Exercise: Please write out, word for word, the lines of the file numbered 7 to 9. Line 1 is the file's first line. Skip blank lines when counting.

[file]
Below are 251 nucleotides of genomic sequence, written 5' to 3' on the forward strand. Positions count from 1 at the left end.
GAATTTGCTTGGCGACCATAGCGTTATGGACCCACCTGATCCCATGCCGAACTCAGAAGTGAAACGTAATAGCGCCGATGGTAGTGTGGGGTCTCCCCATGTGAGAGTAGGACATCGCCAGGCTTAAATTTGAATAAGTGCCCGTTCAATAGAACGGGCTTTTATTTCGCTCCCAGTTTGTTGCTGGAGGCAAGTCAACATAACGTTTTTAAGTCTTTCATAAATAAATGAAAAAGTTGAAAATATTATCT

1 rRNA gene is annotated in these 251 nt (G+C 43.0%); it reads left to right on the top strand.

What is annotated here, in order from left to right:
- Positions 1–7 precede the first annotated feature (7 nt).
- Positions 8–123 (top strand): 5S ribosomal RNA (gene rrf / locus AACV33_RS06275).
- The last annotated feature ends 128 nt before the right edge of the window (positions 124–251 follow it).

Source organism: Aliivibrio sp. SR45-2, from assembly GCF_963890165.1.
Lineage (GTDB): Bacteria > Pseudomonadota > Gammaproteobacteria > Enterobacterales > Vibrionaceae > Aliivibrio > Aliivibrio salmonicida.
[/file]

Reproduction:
- The last annotated feature ends 128 nt before the right edge of the window (positions 124–251 follow it).

Source organism: Aliivibrio sp. SR45-2, from assembly GCF_963890165.1.
Lineage (GTDB): Bacteria > Pseudomonadota > Gammaproteobacteria > Enterobacterales > Vibrionaceae > Aliivibrio > Aliivibrio salmonicida.